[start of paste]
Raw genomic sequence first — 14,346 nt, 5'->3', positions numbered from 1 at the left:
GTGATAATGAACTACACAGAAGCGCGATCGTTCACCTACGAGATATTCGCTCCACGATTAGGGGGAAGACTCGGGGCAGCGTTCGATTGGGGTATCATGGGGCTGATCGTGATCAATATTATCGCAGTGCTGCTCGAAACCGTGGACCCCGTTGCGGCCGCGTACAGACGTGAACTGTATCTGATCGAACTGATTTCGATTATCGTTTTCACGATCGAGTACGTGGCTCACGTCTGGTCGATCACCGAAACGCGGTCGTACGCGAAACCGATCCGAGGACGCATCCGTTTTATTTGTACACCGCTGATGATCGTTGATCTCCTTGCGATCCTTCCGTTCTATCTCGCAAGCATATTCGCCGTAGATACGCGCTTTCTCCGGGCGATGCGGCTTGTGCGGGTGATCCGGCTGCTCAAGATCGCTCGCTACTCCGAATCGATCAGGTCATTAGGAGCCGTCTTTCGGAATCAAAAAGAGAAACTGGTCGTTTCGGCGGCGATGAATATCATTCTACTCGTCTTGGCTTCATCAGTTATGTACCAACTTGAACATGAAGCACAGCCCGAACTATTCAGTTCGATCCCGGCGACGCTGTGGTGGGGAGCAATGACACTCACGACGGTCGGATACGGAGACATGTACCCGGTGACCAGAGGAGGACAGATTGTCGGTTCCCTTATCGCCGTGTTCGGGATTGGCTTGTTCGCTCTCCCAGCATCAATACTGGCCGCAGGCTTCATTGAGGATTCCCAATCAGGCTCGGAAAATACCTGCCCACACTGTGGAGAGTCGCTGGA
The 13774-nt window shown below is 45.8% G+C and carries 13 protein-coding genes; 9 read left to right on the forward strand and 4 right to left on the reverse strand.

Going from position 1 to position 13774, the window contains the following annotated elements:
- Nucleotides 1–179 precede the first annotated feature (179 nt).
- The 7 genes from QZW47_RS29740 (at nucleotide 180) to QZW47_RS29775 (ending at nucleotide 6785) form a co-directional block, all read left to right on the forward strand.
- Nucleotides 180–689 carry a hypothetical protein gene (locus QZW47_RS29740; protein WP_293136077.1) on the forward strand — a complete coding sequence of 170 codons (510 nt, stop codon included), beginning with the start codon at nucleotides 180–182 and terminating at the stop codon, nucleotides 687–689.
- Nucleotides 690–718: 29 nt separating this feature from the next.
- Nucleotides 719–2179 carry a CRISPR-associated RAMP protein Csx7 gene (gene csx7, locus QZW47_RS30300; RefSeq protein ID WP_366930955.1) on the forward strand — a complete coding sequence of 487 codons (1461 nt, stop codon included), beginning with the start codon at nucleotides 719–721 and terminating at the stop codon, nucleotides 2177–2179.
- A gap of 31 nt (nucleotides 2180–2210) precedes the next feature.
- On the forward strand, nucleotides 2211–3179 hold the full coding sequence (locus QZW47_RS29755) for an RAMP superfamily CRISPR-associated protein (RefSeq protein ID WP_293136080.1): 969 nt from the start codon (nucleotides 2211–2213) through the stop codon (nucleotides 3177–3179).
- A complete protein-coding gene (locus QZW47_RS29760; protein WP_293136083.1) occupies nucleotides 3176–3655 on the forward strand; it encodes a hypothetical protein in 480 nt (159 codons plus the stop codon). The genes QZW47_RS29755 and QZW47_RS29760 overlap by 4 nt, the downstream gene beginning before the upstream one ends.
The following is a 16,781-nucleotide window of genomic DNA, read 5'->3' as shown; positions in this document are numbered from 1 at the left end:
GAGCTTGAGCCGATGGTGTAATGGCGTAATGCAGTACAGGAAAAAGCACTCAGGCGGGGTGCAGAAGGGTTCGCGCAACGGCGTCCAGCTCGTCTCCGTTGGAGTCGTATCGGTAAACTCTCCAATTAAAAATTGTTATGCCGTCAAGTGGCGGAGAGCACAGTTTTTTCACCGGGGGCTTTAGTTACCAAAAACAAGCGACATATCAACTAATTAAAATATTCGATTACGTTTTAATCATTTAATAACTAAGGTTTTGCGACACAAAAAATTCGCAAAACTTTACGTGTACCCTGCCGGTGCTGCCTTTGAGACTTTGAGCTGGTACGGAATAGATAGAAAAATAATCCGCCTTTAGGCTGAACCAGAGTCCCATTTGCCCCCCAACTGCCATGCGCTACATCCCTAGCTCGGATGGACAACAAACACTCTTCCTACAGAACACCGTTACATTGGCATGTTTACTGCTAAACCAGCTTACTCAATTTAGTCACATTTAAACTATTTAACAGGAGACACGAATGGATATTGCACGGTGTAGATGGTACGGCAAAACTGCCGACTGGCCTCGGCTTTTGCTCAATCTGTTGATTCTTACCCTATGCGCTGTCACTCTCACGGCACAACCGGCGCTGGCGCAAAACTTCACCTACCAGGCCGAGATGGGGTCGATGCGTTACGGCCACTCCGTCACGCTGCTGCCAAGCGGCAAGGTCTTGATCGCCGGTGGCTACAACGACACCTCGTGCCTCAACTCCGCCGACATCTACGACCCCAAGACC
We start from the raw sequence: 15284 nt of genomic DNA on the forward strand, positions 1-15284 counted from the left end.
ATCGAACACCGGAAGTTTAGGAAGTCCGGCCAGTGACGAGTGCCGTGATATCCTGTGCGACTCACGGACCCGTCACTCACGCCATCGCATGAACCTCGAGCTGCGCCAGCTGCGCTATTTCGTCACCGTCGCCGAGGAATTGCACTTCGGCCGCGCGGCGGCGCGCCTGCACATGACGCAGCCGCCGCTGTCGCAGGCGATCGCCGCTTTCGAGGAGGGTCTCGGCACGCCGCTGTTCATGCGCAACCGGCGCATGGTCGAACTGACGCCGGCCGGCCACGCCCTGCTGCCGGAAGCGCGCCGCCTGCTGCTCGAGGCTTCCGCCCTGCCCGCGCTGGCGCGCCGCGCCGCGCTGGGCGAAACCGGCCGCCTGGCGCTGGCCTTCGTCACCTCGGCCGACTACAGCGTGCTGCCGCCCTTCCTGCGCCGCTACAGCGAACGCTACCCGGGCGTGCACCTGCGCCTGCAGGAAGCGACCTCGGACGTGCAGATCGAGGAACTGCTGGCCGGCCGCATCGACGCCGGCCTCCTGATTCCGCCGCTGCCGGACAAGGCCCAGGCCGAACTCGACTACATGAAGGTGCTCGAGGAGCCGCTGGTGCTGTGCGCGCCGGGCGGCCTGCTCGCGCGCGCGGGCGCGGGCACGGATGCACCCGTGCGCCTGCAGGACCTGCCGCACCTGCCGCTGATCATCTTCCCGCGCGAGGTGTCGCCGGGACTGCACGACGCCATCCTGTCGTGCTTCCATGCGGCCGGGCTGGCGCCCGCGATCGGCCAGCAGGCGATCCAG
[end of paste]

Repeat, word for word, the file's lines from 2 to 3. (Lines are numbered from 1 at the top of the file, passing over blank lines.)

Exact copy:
GTGATAATGAACTACACAGAAGCGCGATCGTTCACCTACGAGATATTCGCTCCACGATTAGGGGGAAGACTCGGGGCAGCGTTCGATTGGGGTATCATGGGGCTGATCGTGATCAATATTATCGCAGTGCTGCTCGAAACCGTGGACCCCGTTGCGGCCGCGTACAGACGTGAACTGTATCTGATCGAACTGATTTCGATTATCGTTTTCACGATCGAGTACGTGGCTCACGTCTGGTCGATCACCGAAACGCGGTCGTACGCGAAACCGATCCGAGGACGCATCCGTTTTATTTGTACACCGCTGATGATCGTTGATCTCCTTGCGATCCTTCCGTTCTATCTCGCAAGCATATTCGCCGTAGATACGCGCTTTCTCCGGGCGATGCGGCTTGTGCGGGTGATCCGGCTGCTCAAGATCGCTCGCTACTCCGAATCGATCAGGTCATTAGGAGCCGTCTTTCGGAATCAAAAAGAGAAACTGGTCGTTTCGGCGGCGATGAATATCATTCTACTCGTCTTGGCTTCATCAGTTATGTACCAACTTGAACATGAAGCACAGCCCGAACTATTCAGTTCGATCCCGGCGACGCTGTGGTGGGGAGCAATGACACTCACGACGGTCGGATACGGAGACATGTACCCGGTGACCAGAGGAGGACAGATTGTCGGTTCCCTTATCGCCGTGTTCGGGATTGGCTTGTTCGCTCTCCCAGCATCAATACTGGCCGCAGGCTTCATTGAGGATTCCCAATCAGGCTCGGAAAATACCTGCCCACACTGTGGAGAGTCGCTGGA
The 13774-nt window shown below is 45.8% G+C and carries 13 protein-coding genes; 9 read left to right on the forward strand and 4 right to left on the reverse strand.